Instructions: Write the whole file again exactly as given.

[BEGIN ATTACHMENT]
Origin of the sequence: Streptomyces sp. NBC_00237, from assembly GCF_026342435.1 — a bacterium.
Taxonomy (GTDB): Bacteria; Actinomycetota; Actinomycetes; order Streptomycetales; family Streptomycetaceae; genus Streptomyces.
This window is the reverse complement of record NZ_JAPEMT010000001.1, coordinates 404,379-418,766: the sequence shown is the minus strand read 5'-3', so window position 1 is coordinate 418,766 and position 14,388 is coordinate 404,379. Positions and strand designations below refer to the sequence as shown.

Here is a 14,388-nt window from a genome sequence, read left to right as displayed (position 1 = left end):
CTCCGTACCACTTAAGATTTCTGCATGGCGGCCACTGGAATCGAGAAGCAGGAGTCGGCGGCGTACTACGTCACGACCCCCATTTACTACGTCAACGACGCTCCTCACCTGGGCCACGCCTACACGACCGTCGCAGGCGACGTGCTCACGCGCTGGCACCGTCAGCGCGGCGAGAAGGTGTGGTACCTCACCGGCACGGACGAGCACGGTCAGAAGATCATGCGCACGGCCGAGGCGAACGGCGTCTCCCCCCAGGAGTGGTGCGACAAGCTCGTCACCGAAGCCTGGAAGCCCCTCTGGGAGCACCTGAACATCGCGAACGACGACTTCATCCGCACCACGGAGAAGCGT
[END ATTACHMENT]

Origin of the sequence: Streptomyces sp. NBC_00237, from assembly GCF_026342435.1 — a bacterium.
Taxonomy (GTDB): Bacteria; Actinomycetota; Actinomycetes; order Streptomycetales; family Streptomycetaceae; genus Streptomyces.
This window is the reverse complement of record NZ_JAPEMT010000001.1, coordinates 404,379-418,766: the sequence shown is the minus strand read 5'-3', so window position 1 is coordinate 418,766 and position 14,388 is coordinate 404,379. Positions and strand designations below refer to the sequence as shown.

Here is a 14,388-nt window from a genome sequence, read left to right as displayed (position 1 = left end):
CTCCGTACCACTTAAGATTTCTGCATGGCGGCCACTGGAATCGAGAAGCAGGAGTCGGCGGCGTACTACGTCACGACCCCCATTTACTACGTCAACGACGCTCCTCACCTGGGCCACGCCTACACGACCGTCGCAGGCGACGTGCTCACGCGCTGGCACCGTCAGCGCGGCGAGAAGGTGTGGTACCTCACCGGCACGGACGAGCACGGTCAGAAGATCATGCGCACGGCCGAGGCGAACGGCGTCTCCCCCCAGGAGTGGTGCGACAAGCTCGTCACCGAAGCCTGGAAGCCCCTCTGGGAGCACCTGAACATCGCGAACGACGACTTCATCCGCACCACGGAGAAGCGT